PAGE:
- China Warns of War Risk as Trump Rattles Saber at North Korea
China warned that a war on the Korean Peninsula would have devastating consequences as the U.S. threatened military retaliation against North Korea if it proceeds with a nuclear test this weekend.
As U.S. Vice President Mike Pence heads to Asia on a 10-day trip that will include South Korea, Chinese Foreign Minister Wang Yi urged all parties “to stop provoking and threatening each other and not to make the situation irretrievable.”
“Once a war really happens, the result will be nothing but losing all round and no one could become a winner,” Wang told reporters in Beijing on Friday, according to the official Xinhua News Agency.
The world is watching North Korea as speculation mounts that Kim Jong Un’s regime will carry out a ballistic missile or nuclear test this weekend to mark the 105th birth anniversary of his grandfather Kim Il Sung, the nation’s founder, on Saturday.
While President Donald Trump’s administration is ratcheting up pressure on China to contain its neighbor and ally, the U.S. says it’s also willing to act on its own. Administration officials said Thursday it’s considering economic sanctions and military options if a provocation by North Korea occurs.
Pence will discuss the U.S. response when he visits South Korea and Japan as part of his Asian tour. He’ll arrive in Seoul on Easter Sunday, a day after North Korea’s biggest holiday. White House foreign policy aides who requested anonymity to discuss the vice president’s travel say North Korea has telegraphed the possibility of a test to coincide with the occasion.
Pence’s trip comes after Trump dispatched the USS Carl Vinson aircraft carrier and its battle group to the waters around the Korean Peninsula. Commercial satellite imagery of North Korea’s Punggye-ri nuclear test site obtained by 38 North, a program devoted to analysis of the country at the Johns Hopkins University School of Advanced International Studies, showed activity at the site suggestive of preparations for a nuclear test.
“North Korea is a problem,” Trump told reporters at the White House on Thursday. “The problem will be taken care of.”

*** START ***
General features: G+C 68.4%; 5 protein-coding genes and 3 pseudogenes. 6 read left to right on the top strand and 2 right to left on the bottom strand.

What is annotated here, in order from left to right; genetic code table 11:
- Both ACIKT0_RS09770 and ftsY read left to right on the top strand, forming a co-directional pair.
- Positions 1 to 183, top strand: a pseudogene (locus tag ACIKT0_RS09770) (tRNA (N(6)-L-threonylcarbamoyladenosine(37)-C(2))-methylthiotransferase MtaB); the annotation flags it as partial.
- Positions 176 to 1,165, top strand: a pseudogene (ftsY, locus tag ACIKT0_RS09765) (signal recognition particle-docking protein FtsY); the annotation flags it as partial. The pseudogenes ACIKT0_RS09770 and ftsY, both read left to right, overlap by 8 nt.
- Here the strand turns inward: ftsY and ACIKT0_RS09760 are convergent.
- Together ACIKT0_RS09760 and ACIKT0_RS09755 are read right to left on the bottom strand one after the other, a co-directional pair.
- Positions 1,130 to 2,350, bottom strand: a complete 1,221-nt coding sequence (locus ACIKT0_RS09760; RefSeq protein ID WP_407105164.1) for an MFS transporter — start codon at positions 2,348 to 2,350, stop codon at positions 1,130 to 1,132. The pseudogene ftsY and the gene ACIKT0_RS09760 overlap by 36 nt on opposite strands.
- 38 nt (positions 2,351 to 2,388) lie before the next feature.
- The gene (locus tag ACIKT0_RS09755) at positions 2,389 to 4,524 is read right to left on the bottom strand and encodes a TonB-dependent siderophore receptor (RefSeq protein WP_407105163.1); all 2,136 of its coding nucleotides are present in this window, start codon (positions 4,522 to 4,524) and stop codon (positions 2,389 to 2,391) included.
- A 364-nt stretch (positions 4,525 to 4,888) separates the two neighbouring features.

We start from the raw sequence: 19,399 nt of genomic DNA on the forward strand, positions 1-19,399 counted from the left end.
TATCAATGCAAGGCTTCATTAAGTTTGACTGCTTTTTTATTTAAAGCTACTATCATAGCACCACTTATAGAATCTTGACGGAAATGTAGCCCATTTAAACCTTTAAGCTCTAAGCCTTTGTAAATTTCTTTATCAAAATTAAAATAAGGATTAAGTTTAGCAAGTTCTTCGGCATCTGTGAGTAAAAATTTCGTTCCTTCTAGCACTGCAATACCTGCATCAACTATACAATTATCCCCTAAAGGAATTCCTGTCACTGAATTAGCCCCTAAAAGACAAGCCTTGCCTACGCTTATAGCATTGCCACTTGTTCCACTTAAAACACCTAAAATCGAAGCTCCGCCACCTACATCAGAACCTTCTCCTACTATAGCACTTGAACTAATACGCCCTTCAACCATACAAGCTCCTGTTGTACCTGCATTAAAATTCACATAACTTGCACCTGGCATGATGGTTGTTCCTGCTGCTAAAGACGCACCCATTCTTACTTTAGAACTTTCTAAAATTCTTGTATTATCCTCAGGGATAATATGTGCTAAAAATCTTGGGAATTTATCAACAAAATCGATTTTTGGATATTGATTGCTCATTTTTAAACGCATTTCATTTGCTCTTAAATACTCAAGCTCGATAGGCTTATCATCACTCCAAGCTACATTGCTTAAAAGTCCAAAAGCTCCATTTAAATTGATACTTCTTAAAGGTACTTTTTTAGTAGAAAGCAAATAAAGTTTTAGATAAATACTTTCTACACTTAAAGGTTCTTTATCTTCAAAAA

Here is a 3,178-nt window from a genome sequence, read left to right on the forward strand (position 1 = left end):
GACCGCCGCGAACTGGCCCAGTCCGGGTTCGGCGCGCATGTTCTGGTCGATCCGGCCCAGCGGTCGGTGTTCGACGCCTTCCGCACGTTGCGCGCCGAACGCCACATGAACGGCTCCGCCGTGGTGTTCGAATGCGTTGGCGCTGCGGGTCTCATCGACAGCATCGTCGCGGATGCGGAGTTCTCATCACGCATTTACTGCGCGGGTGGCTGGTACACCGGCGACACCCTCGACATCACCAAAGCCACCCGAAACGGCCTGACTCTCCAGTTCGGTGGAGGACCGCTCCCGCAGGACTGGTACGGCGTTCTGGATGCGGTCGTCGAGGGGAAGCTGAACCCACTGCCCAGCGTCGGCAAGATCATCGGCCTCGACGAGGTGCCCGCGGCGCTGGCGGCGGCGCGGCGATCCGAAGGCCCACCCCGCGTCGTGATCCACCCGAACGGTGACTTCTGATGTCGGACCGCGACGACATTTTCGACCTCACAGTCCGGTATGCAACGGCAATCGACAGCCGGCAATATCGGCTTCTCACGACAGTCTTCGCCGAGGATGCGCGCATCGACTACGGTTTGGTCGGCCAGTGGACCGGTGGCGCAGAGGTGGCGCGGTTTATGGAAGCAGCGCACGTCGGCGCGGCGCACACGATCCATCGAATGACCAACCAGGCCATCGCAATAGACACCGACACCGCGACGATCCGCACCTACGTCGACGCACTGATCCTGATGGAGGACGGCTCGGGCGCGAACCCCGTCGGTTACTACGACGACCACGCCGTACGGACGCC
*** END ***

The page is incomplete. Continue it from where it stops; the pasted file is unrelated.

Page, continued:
Any U.S. military strike risks leading to a war between the world’s biggest economies that would threaten to devastate South Korea and Japan, two American allies in striking range of retaliatory attacks. China has backed North Korea since the peninsula was last at war in the 1950s, in part to prevent having an American ally on its border.
The Chinese military dispatched 20 submarines in waters around the peninsula, Yonhap News reported Friday, citing Taiwanese media outlet CNA.
‘Vicious and Aggressive’
Trump’s policy toward North Korea is more “vicious and aggressive” than previous administrations, North Korea’s Vice Foreign Minister Han Song Ryo said in an interview with the Associated Press on Friday.
“We certainly will not keep our arms crossed in the face of a U.S. pre-emptive strike,” he said. “We will go to war if they choose.”
While not publicly defining its plans, the White House has said that all options are on the table to prevent North Korea from acquiring the ability to strike the U.S. with a nuclear weapon. Despite the saber rattling, Trump has found little support — publicly or behind the scenes — from allies South Korea and Japan.
A U.S. strike may prompt North Korea to immediately unleash artillery fire on Seoul and its surroundings, which is home to just more than half of South Korea’s 51 million people, according to a report published by Stratfor last year. It then may activate air or naval assets and larger ballistic missiles that can target South Korean, Japanese or American bases in the region with nuclear, chemical and biological weapons.
The White House expects South Korean officials to discuss responses during the vice president’s visit, and Pence also plans to meet troops and discuss possible military steps with Army General Vincent Brooks, the commander of United States Forces Korea. He’ll promote the deployment of the Thaad missile-defense system in the region, a move that has annoyed China.
Despite the higher tensions, Trump and Chinese President Xi Jinping have shown signs of warmer ties since they met last week in Florida. Trump on Wednesday highlighted China’s move to ban coal imports from North Korea, noting that a fleet of cargo ships had turned back.
“That’s a big step, and they have many other steps that I know about,” Trump said at a news conference. He later said he thought Xi “means well and I think he wants to help.”
The Global Times, a Communist Party-affiliated Chinese newspaper, argued in an editorial this week that Beijing should support stiffer UN sanctions against North Korea, including the limit of oil exports, if the country conducts another another nuclear test.